Or, if you're feeling positive, 51% of console gamers do buy downloadable content, according to a recent survey.
The survey, done by entertainment research group EEDAR, polled HD console owners on their DLC purchases over the past year. Nearly half of the respondents said they had not purchased DLC in 2011, compared to 60% in 2010, and 66% in 2009. While DLC remains a controversial issue, with DLC detractors arguing that DLC content is often "cut" from a game in order to be sold separately, the numbers indicate acceptance is growing. EEDAR estimates that console DLC sales will generate over $875 million In North America by the end of 2011, and claims that figure will top one billion dollars in 2012.
Of course these numbers don't include PC DLC sales which, considering the popularity of free-to-play games such as hat-trading-simulator Team Fortress 2 and the endless stream of microtransacton driven MMOs, probably earn much, much more.
In an additional survey, EEDAR asked 3500 respondents why they chose not to buy DLC. Their responses:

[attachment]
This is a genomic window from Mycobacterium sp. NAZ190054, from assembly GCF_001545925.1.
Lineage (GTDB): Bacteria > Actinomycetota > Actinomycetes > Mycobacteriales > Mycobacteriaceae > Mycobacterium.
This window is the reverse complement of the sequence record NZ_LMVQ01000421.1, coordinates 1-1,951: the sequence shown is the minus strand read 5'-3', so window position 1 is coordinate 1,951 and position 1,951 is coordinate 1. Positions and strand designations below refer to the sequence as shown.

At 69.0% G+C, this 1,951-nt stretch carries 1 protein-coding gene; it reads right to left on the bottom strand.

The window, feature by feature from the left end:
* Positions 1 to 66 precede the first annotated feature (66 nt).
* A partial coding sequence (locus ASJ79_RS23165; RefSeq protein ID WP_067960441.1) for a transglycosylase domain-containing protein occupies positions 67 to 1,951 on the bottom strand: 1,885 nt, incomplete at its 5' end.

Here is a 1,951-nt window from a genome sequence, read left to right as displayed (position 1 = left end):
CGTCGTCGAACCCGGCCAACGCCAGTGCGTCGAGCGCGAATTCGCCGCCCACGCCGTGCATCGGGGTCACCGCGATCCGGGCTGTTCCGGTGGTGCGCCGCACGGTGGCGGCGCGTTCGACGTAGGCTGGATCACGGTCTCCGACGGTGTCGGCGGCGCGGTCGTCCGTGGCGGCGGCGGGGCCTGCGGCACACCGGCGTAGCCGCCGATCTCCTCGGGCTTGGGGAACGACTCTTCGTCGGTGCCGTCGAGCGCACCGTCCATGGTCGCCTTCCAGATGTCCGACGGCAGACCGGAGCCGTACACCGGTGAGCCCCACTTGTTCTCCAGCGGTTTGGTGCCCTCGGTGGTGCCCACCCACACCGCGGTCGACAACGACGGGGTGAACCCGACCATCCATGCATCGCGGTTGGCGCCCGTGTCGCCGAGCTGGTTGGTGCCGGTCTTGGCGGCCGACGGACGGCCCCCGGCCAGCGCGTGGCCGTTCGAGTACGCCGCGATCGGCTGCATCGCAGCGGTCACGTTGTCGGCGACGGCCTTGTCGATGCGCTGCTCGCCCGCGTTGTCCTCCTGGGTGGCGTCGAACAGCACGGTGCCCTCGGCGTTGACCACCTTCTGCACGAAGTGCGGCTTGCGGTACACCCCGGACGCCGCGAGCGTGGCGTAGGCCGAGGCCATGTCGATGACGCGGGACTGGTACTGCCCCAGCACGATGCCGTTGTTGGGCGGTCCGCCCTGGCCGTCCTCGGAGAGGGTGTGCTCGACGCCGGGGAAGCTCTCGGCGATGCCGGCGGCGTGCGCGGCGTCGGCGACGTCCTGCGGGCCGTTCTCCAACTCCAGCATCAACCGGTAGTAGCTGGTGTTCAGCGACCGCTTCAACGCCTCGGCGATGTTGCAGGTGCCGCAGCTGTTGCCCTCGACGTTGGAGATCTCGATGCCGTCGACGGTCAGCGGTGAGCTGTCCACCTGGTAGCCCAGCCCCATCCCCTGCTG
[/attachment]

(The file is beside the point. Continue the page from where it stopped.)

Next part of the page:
- Privacy: 47 per cent
- No return policy: 38 per cent
- Too expensive: 32 per cent
- Enough free DLC: 24 per cent
- No demo: 24 per cent
- No reviews: 21 per cent
- None for interested games: 20 per cent
- Not adequate description: 20 per cent
- Not enough gameplay: 18 per cent
- Only online multiplayer available: 18 per cent
- Only single player available: 15 per cent
- Process takes too long: 15 per cent
- Complicated storefront: 15 per cent
- Not released when wanted: 12 per cent
- Not high enough quality: 11 per cent
So, DLC naysayers, does that sound about right?